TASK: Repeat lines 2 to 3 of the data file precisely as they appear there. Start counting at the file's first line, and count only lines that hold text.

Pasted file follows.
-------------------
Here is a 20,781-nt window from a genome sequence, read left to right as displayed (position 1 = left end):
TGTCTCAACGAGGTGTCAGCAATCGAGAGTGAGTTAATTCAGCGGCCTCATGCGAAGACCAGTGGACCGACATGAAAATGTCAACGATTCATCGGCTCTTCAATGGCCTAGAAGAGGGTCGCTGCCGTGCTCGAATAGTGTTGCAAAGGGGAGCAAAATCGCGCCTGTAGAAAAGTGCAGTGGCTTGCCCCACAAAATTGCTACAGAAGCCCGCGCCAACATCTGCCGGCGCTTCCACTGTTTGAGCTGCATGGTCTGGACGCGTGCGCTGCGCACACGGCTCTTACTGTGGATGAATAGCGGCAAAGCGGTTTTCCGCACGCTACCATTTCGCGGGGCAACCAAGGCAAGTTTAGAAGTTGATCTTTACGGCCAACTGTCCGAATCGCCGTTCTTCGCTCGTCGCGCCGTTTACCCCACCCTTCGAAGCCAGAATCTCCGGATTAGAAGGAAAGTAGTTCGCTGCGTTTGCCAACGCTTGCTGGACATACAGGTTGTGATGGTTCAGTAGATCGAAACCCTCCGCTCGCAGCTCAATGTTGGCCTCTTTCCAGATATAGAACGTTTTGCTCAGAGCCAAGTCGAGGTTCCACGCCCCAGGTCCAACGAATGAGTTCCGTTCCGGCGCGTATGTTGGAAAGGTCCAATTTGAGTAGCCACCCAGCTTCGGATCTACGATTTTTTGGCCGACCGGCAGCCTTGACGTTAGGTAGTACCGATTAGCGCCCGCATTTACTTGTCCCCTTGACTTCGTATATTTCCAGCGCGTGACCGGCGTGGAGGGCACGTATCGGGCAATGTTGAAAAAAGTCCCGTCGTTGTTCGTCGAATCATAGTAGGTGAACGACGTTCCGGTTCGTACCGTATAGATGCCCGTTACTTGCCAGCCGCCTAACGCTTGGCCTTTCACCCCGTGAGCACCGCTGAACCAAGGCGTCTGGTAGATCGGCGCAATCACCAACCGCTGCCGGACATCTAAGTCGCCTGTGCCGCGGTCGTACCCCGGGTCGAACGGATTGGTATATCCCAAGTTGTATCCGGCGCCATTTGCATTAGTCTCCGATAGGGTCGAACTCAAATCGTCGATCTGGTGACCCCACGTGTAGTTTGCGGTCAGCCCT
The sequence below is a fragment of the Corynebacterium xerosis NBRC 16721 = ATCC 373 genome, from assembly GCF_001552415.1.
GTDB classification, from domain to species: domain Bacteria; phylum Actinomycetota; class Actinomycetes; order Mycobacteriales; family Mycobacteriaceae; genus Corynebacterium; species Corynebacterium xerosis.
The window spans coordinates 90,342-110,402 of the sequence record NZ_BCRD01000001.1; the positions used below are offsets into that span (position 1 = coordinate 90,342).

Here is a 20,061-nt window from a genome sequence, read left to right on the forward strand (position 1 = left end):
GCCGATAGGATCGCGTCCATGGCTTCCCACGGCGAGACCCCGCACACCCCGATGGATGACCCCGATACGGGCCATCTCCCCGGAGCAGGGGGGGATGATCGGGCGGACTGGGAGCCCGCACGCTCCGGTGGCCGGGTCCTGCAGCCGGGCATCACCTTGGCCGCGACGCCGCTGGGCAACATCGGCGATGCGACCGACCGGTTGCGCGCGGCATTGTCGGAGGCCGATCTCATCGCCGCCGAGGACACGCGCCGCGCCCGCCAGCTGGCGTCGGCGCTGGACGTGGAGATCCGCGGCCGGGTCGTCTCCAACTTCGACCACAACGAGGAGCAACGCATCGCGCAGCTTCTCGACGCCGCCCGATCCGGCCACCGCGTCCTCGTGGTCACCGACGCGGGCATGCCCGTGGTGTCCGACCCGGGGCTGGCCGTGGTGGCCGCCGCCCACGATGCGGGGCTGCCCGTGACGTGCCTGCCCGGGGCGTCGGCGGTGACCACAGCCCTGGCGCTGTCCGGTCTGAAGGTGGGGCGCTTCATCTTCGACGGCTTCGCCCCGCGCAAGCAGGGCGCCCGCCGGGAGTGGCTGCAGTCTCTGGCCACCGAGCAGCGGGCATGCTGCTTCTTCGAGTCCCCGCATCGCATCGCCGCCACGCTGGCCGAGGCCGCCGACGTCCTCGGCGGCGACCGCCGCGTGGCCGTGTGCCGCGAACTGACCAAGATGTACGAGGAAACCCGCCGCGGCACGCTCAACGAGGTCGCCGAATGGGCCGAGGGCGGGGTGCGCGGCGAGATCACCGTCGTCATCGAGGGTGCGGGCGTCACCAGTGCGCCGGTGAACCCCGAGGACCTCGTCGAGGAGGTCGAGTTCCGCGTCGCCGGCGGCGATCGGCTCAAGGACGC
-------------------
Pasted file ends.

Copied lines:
TGTCTCAACGAGGTGTCAGCAATCGAGAGTGAGTTAATTCAGCGGCCTCATGCGAAGACCAGTGGACCGACATGAAAATGTCAACGATTCATCGGCTCTTCAATGGCCTAGAAGAGGGTCGCTGCCGTGCTCGAATAGTGTTGCAAAGGGGAGCAAAATCGCGCCTGTAGAAAAGTGCAGTGGCTTGCCCCACAAAATTGCTACAGAAGCCCGCGCCAACATCTGCCGGCGCTTCCACTGTTTGAGCTGCATGGTCTGGACGCGTGCGCTGCGCACACGGCTCTTACTGTGGATGAATAGCGGCAAAGCGGTTTTCCGCACGCTACCATTTCGCGGGGCAACCAAGGCAAGTTTAGAAGTTGATCTTTACGGCCAACTGTCCGAATCGCCGTTCTTCGCTCGTCGCGCCGTTTACCCCACCCTTCGAAGCCAGAATCTCCGGATTAGAAGGAAAGTAGTTCGCTGCGTTTGCCAACGCTTGCTGGACATACAGGTTGTGATGGTTCAGTAGATCGAAACCCTCCGCTCGCAGCTCAATGTTGGCCTCTTTCCAGATATAGAACGTTTTGCTCAGAGCCAAGTCGAGGTTCCACGCCCCAGGTCCAACGAATGAGTTCCGTTCCGGCGCGTATGTTGGAAAGGTCCAATTTGAGTAGCCACCCAGCTTCGGATCTACGATTTTTTGGCCGACCGGCAGCCTTGACGTTAGGTAGTACCGATTAGCGCCCGCATTTACTTGTCCCCTTGACTTCGTATATTTCCAGCGCGTGACCGGCGTGGAGGGCACGTATCGGGCAATGTTGAAAAAAGTCCCGTCGTTGTTCGTCGAATCATAGTAGGTGAACGACGTTCCGGTTCGTACCGTATAGATGCCCGTTACTTGCCAGCCGCCTAACGCTTGGCCTTTCACCCCGTGAGCACCGCTGAACCAAGGCGTCTGGTAGATCGGCGCAATCACCAACCGCTGCCGGACATCTAAGTCGCCTGTGCCGCGGTCGTACCCCGGGTCGAACGGATTGGTATATCCCAAGTTGTATCCGGCGCCATTTGCATTAGTCTCCGATAGGGTCGAACTCAAATCGTCGATCTGGTGACCCCACGTGTAGTTTGCGGTCAGCCCT
The sequence below is a fragment of the Corynebacterium xerosis NBRC 16721 = ATCC 373 genome, from assembly GCF_001552415.1.